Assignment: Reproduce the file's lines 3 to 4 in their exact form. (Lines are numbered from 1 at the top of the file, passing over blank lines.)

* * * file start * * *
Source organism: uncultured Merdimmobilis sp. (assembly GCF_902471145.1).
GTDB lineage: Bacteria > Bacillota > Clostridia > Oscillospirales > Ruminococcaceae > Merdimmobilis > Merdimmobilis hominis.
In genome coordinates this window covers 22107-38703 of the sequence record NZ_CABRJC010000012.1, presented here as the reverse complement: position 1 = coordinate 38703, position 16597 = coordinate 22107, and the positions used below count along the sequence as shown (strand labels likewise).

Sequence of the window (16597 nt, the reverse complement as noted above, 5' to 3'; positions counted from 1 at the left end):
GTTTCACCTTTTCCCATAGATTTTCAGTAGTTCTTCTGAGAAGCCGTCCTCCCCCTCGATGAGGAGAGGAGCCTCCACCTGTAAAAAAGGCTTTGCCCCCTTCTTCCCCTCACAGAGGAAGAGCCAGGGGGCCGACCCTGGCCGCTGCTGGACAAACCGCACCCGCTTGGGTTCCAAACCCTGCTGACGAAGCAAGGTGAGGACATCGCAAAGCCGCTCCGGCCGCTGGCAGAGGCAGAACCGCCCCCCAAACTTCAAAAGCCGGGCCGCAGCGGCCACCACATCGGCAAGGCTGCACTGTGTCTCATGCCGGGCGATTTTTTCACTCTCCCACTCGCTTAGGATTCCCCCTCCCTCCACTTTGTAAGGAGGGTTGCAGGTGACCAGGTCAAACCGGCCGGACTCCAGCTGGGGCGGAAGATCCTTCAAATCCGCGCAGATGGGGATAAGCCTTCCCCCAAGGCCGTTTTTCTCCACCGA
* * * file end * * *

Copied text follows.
In genome coordinates this window covers 22107-38703 of the sequence record NZ_CABRJC010000012.1, presented here as the reverse complement: position 1 = coordinate 38703, position 16597 = coordinate 22107, and the positions used below count along the sequence as shown (strand labels likewise).

Sequence of the window (16597 nt, the reverse complement as noted above, 5' to 3'; positions counted from 1 at the left end):